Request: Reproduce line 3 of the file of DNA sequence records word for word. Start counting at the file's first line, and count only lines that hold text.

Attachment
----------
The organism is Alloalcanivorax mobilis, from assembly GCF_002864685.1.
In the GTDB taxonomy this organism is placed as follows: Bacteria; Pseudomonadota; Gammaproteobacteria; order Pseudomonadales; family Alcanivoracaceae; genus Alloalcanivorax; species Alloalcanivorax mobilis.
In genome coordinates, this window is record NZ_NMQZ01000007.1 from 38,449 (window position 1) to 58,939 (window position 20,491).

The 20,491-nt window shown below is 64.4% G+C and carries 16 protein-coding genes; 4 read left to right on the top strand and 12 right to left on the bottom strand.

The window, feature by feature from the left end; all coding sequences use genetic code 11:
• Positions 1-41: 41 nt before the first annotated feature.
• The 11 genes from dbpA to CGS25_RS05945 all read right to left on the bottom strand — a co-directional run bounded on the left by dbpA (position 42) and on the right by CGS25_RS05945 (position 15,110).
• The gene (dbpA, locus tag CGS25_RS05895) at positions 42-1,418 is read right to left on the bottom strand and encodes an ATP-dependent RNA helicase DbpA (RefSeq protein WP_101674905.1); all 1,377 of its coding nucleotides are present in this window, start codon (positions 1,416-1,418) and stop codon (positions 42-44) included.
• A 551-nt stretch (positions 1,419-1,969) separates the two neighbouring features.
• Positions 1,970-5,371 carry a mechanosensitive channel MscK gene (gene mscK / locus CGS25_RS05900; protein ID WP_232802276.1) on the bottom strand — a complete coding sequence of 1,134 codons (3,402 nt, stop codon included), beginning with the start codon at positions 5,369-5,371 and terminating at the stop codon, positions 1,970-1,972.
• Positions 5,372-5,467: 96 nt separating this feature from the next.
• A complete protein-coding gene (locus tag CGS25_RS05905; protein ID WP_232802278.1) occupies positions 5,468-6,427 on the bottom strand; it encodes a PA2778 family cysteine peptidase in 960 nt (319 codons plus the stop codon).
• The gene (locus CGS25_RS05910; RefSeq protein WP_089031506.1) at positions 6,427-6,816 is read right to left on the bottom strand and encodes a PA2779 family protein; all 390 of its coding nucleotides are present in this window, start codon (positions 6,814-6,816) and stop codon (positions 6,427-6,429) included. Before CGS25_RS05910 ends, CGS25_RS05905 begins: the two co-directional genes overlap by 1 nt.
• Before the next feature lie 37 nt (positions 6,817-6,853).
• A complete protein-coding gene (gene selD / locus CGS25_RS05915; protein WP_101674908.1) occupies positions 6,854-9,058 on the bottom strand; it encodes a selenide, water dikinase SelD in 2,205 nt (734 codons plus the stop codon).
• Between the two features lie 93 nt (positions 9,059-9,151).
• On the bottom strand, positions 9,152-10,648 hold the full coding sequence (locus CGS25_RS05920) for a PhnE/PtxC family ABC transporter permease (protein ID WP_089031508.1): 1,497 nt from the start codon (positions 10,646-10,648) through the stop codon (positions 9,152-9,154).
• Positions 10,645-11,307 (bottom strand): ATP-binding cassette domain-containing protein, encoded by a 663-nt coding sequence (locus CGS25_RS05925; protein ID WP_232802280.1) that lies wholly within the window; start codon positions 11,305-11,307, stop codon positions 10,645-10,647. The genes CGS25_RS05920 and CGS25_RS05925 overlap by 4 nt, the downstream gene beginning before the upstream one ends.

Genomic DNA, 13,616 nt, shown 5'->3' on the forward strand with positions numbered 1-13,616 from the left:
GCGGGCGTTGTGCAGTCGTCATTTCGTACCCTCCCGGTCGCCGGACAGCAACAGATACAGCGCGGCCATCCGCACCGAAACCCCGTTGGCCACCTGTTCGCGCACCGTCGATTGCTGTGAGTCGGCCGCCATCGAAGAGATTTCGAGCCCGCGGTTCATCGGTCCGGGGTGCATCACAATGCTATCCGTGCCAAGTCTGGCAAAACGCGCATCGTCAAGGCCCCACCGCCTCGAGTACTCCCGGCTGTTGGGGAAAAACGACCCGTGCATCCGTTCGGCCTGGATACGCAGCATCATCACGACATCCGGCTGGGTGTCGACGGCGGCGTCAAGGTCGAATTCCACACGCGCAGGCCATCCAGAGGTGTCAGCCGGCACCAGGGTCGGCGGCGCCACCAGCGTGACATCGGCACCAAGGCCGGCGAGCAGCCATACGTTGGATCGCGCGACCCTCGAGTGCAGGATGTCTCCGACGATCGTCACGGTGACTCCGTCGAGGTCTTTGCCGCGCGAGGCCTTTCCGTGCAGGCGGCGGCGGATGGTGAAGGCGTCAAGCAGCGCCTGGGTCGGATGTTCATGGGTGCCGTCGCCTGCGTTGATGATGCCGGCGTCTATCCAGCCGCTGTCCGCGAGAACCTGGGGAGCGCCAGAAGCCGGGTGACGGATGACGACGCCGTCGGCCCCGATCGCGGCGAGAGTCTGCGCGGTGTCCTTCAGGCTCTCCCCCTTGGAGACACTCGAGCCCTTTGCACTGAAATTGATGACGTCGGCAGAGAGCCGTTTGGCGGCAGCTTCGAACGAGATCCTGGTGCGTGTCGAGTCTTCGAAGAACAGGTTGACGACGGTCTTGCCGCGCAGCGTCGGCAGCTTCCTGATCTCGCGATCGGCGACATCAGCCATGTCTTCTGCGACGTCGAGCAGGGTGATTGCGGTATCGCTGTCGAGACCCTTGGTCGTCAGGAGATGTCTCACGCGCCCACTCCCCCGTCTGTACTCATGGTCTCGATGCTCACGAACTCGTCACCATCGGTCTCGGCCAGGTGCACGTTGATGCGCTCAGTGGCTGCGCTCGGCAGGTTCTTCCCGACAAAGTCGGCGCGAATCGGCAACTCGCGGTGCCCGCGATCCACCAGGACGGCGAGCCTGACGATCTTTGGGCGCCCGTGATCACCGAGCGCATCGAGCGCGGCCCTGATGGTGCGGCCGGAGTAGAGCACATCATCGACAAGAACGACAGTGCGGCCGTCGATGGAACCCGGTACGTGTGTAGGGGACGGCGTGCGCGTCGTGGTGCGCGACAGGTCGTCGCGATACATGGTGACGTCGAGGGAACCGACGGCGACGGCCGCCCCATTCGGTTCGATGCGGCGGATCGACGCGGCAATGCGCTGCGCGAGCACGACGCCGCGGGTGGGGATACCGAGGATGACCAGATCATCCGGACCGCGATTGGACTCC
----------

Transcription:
In genome coordinates, this window is record NZ_NMQZ01000007.1 from 38,449 (window position 1) to 58,939 (window position 20,491).